Searching over 5,500,000 cases.


searching
Buy This Entire Record For $7.95

Download the entire decision to receive the complete text, official citation,
docket number, dissents and concurrences, and footnotes for this case.

Learn more about what you receive with purchase of this case.

Zadro Products, Inc. v. SDI Technologies, Inc.

United States District Court, D. Delaware

March 8, 2019

ZADRO PRODUCTS, INC., Plaintiff,
v.
SDI TECHNOLOGIES, INC. d/b/a iHOME, Defendant.

          MEMORANDUM OPINION AND ORDER

          WILLIAM C. BRYSON UNITED STATES CIRCUIT JUDGE.

         This is a patent infringement action brought by plaintiff Zadro Products, Inc. (“Zadro”) against defendant SDI Technologies, Inc. d/b/a iHome (“SDI”). Before the Court is Zadro's motion to dismiss SDI's third and sixth counterclaims and to strike SDI's tenth affirmative defense. Dkt. No. 57. The Court DENIES the motion.

         BACKGROUND

         Zadro owns U.S. Patent No. 8, 162, 502 (“the '502 patent”), entitled “Illuminated Continuously Rotatable Dual Magnification Mirror, ” and U.S. Patent No. 8, 356, 908 (“the '908 patent”), entitled “Rotatable Dual Magnification Mirror with Internal Hoop Illuminator and Movable Reflector Ring.” Dkt. No. 1, at 1. Zadro alleges that SDI has infringed, and continues to infringe, at least claims 1-15, 17-18, and 22-23 of the '502 patent and at least claims 9-11 and 28-32 of the '908 patent. Id. at 3, 5.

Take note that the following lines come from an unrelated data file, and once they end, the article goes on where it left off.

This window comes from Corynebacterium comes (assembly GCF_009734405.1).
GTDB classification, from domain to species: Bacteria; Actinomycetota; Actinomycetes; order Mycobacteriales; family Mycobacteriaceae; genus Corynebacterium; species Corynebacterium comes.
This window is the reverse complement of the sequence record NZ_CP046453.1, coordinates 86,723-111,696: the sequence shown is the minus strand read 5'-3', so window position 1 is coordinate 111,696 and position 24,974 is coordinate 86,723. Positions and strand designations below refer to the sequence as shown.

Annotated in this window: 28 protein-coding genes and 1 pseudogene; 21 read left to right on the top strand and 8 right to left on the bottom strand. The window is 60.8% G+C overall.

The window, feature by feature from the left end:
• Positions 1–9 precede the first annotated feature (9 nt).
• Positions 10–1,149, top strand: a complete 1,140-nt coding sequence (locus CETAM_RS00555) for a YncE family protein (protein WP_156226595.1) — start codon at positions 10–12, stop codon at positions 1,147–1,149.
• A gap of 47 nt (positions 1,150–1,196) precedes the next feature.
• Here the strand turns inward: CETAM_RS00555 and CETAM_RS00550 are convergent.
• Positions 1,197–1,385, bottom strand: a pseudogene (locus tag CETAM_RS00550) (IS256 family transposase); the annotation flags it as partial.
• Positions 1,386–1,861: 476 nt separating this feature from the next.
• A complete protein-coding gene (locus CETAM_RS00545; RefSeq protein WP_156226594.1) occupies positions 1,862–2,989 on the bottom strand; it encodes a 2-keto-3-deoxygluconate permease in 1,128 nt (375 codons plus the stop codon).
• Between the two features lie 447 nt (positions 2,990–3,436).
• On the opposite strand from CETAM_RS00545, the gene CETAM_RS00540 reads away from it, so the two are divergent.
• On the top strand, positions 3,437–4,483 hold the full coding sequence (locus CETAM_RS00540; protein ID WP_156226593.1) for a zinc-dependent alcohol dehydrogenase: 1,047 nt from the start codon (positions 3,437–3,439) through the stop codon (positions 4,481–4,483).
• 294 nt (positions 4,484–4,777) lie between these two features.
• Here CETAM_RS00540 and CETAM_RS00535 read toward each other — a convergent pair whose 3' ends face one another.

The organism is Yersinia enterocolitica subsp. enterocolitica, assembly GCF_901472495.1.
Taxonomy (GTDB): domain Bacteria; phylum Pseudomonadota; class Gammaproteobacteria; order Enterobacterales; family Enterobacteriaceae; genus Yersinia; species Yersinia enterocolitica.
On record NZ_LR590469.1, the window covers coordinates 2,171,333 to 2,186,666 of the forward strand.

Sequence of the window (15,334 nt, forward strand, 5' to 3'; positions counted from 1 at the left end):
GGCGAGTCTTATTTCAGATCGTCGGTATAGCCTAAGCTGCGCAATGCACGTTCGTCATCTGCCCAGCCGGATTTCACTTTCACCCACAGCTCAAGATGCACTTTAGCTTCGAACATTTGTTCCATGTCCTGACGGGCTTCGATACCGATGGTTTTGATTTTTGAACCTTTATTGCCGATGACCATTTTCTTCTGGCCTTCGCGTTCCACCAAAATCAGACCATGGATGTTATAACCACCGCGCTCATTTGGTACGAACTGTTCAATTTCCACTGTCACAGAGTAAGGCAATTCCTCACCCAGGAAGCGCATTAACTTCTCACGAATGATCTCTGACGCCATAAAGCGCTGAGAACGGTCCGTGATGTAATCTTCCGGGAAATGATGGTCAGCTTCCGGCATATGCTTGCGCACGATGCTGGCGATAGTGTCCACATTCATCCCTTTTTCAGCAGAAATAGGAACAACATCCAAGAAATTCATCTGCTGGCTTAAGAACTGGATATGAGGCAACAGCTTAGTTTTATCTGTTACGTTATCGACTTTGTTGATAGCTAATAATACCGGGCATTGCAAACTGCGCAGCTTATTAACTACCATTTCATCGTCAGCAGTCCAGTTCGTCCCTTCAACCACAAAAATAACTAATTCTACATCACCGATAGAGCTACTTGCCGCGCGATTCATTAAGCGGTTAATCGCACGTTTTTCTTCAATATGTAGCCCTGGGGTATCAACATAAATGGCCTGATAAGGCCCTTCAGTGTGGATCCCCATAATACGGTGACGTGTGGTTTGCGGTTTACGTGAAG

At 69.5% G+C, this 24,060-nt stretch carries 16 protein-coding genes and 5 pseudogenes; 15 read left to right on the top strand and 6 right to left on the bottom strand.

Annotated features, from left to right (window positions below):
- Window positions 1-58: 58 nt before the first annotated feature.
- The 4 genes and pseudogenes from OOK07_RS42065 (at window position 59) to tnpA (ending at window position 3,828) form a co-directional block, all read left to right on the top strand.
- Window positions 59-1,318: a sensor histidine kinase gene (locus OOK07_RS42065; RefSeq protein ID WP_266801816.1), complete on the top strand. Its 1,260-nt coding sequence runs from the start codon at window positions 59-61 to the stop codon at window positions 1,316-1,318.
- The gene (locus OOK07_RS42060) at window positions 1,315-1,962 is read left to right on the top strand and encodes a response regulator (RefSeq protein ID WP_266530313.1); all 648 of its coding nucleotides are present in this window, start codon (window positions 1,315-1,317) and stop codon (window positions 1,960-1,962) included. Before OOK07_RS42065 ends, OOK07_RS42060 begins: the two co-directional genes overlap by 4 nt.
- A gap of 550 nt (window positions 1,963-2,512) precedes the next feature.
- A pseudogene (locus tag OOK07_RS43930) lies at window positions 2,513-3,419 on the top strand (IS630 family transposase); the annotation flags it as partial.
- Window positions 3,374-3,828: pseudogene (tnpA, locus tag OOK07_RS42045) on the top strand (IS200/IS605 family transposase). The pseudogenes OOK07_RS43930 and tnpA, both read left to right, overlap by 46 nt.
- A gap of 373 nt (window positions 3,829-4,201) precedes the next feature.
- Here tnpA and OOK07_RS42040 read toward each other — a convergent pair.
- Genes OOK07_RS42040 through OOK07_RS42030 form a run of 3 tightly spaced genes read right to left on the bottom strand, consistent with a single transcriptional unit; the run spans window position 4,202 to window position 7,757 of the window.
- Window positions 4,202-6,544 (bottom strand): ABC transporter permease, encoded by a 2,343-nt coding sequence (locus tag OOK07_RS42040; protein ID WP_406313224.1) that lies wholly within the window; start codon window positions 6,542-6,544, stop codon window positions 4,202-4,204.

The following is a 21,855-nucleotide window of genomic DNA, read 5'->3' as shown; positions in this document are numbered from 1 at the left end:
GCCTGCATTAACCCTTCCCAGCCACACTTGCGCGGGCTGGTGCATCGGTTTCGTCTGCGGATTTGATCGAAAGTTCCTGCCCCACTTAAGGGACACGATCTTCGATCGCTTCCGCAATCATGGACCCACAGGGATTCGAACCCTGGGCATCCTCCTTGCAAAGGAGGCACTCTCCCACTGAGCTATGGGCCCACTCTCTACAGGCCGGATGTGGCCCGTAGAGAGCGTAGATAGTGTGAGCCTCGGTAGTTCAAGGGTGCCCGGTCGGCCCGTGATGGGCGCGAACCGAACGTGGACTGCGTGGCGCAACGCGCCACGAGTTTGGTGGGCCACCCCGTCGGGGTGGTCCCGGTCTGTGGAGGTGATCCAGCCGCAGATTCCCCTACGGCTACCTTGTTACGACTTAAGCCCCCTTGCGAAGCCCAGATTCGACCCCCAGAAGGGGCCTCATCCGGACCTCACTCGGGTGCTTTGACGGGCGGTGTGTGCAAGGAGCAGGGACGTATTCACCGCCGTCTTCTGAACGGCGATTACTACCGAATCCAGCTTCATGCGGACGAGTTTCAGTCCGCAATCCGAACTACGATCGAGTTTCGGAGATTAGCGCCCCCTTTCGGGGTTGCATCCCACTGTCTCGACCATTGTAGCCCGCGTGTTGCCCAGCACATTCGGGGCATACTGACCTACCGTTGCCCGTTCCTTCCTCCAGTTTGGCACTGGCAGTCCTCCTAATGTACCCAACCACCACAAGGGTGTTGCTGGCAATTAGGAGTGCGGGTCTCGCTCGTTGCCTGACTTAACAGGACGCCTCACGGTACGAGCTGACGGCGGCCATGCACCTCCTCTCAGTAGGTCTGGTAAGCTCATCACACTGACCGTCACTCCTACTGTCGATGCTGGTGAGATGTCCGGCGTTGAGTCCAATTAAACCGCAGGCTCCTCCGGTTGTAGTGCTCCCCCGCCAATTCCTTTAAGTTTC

In its First Amended Answer, SDI denies infringement of the '502 patent and the '908 patent. Dkt. No. 55, at 1-5. SDI raises six counterclaims, including two regarding inequitable conduct, which are at issue here. Specifically, the third counterclaim argues that “[t]he '502 patent is unenforceable and void because at least one individual associated with the prosecution of the '502 patent violated his or her duty of candor and good faith in dealing with the United States Patent and Trademark Office (the ‘PTO' or ‘Patent Office') by intentionally and deceptively failing to disclose material information to the PTO during prosecution.” Id. at 8. And the sixth counterclaim similarly argues that “[t]he '908 patent is unenforceable and void because one or more individuals associated with the prosecution of the '502 and '908 patents violated their duty of candor and good faith in dealing with the [PTO] by intentionally and deceptively failing to disclose material information to the PTO during prosecution.” Id. at 35. Additionally, SDI raises ten affirmative defenses, including that “[t]he Patents-in-Suit are unenforceable by reason of inequitable conduct, as detailed in the Third and Sixth Counterclaims.” Id. at 5.

         Zadro moves to dismiss with prejudice SDI's third and sixth counterclaims under Federal Rule of Civil Procedure 12(b)(6), and it moves to strike with prejudice SDI's tenth affirmative defense under Federal Rule of Civil Procedure 12(f). Dkt. No. 57.

         DISCUSSION

         I. Standard of Review

         A. Pleading Inequitable Conduct